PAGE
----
Some clarification from TPM Reader RM on nasal vaccines and their utility.
I just thought I would add to your statement that nasal vaccines “likely offer a different level or kind of immunity”. This is totally correct, but I would comment on some of the biology that underlies that statement.
You can see some of the headlines from last night’s primaries here on the front page of TPM. I wanted to share a couple other general observations.
To me the most striking thing about last night was how much same-day voting, as opposed to early or mail-in voting, has become a central feature of partisan identity for Trumpy Republicans. If you’re for Trump, you vote in person on Election Day. The other stuff is all suspect. The fairly unique dynamics of the 2020 election and its Big Lie aftermath have ossified into doctrines.Read More
Some of you likely have had similar experiences or know people who have. I continue to hear from people who got COVID, got fairly sick, then took the main antiviral, Paxlovid, and basically within a day or so went from bad flu to mild cold at worst. I just heard another story like this from a reader. To be clear, these weren’t people who were hospitalized. But the people who I’m talking about were, either because of age or health conditions, people who had heightened vulnerability to COVID. They were getting sick and then they got almost totally better very quickly. Probably most or all of them would have been fine. And in many cases they were just saved a miserable week or two. But as we know, a bad case of COVID can degenerate quickly.Read More
For Democrats to survive the 2022 midterm with their majorities intact they must walk a very, very narrow tightrope. They also need a number of things that are mostly out of their control to fall into place. One of those things is the hope that you will see some replay of what happened in 2010 and 2012. The first was an extremely good year for Republicans. The second was just so-so — Mitt Romney lost to Barack Obama after all. But it should have been a decent year for Senate Republicans since Democrats were defending their class of 2006, when they’d won Senate seats basically everywhere. In both years Republicans failed to win the Senate even though by rights they really should have. They just kept nominating crankish and extreme candidates in races that should have been winnable. That’s why there’s a Senator Chris Coons (“I’m not a witch”). That’s why Claire McCaskill (“Legitimate rape”) had one more term in the Senate. There are a bunch of other examples.Read More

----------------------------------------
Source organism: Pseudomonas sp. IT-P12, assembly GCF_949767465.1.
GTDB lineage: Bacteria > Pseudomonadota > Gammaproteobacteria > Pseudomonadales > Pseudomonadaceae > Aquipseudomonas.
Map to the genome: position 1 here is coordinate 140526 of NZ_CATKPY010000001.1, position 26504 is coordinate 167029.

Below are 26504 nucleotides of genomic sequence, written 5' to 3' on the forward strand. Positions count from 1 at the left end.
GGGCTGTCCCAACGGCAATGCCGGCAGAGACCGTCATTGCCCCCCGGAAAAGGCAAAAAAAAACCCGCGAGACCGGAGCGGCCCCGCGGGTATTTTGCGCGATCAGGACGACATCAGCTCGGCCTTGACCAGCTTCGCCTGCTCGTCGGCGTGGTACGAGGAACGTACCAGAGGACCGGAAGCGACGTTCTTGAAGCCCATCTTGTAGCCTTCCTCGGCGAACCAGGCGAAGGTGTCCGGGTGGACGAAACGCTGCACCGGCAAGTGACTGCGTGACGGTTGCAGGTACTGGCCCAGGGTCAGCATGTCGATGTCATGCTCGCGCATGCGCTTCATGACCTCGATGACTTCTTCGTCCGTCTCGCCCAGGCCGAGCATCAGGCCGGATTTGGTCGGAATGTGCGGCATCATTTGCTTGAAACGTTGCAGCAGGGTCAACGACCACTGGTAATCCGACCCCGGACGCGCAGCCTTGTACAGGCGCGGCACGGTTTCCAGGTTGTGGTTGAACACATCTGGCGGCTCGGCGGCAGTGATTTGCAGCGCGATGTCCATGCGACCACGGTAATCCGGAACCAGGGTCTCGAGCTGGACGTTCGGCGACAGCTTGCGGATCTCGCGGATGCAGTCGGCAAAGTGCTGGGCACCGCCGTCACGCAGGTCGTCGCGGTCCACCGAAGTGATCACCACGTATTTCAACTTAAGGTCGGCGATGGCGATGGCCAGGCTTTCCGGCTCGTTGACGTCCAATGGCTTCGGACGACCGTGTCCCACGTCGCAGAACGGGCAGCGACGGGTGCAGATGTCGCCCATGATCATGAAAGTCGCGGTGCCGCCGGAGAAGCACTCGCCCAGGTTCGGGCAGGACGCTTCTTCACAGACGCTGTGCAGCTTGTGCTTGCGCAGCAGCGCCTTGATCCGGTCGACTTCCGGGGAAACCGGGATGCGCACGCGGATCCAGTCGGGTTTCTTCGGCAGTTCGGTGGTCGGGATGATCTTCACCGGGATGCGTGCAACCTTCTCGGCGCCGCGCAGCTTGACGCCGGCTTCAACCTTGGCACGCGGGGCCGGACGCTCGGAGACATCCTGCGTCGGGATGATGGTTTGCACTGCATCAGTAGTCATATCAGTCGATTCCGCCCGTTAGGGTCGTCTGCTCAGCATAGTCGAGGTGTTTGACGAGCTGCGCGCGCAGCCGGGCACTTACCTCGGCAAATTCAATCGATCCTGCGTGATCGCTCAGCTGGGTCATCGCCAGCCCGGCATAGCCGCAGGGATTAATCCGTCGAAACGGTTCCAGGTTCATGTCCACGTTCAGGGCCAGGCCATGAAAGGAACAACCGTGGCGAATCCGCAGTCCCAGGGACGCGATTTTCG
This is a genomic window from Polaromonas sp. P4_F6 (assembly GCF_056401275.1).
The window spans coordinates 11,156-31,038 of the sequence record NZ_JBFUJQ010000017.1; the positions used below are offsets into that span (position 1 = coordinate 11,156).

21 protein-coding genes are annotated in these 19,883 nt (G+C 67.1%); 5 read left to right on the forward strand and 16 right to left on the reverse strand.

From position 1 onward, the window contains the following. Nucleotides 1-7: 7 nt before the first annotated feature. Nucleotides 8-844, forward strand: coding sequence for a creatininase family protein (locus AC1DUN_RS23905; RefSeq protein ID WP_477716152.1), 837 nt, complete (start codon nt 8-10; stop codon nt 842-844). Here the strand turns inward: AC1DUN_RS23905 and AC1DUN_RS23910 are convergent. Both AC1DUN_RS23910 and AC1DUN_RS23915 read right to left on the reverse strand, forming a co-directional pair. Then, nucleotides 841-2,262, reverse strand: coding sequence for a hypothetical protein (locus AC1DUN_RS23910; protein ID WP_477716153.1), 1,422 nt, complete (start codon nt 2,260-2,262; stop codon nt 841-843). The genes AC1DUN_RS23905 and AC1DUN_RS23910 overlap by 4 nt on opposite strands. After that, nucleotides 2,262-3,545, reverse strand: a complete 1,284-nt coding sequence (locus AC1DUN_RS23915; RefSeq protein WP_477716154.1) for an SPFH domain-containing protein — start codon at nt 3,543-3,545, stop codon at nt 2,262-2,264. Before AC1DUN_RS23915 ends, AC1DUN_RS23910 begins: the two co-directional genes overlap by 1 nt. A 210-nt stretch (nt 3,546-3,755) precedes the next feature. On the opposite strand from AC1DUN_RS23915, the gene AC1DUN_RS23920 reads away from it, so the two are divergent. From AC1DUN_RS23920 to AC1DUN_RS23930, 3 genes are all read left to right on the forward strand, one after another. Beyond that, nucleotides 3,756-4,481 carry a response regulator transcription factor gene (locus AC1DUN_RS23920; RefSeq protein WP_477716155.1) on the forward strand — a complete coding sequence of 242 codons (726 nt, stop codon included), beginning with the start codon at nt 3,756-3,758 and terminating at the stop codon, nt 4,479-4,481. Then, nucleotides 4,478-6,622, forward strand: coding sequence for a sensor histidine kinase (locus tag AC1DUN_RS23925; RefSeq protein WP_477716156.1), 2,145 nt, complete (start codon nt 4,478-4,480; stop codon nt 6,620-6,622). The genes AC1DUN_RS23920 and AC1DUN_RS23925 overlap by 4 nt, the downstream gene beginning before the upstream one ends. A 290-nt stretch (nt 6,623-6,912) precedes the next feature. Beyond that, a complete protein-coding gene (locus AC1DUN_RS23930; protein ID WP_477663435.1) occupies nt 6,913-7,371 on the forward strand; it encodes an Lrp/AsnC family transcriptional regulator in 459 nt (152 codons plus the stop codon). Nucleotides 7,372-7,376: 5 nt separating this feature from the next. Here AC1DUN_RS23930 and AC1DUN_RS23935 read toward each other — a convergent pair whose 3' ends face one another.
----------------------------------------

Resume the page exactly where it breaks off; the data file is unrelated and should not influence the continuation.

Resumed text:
At some point around the new year I switched from obsessively checking my curated COVID experts Twitter list to obsessively checking my two newly curated Ukraine crisis Twitter lists (Ukraine Crisis and Ukraine military experts). Such is life.
This morning I was browsing through the COVID list and I found my way to this post by Eric Topol. Topol is a physician generalist who heads up a biomedical institute at the Scripps Research Center in California. He’s not an epidemiologist or virologist. But COVID has been his focus since the beginning of the pandemic. The post is entitled The Covid Capitulation. And it is part of that genre of COVID writing in which a COVID expert bemoans the fact that the whole country has decided the epidemic is over when in fact it’s clearly not.Read More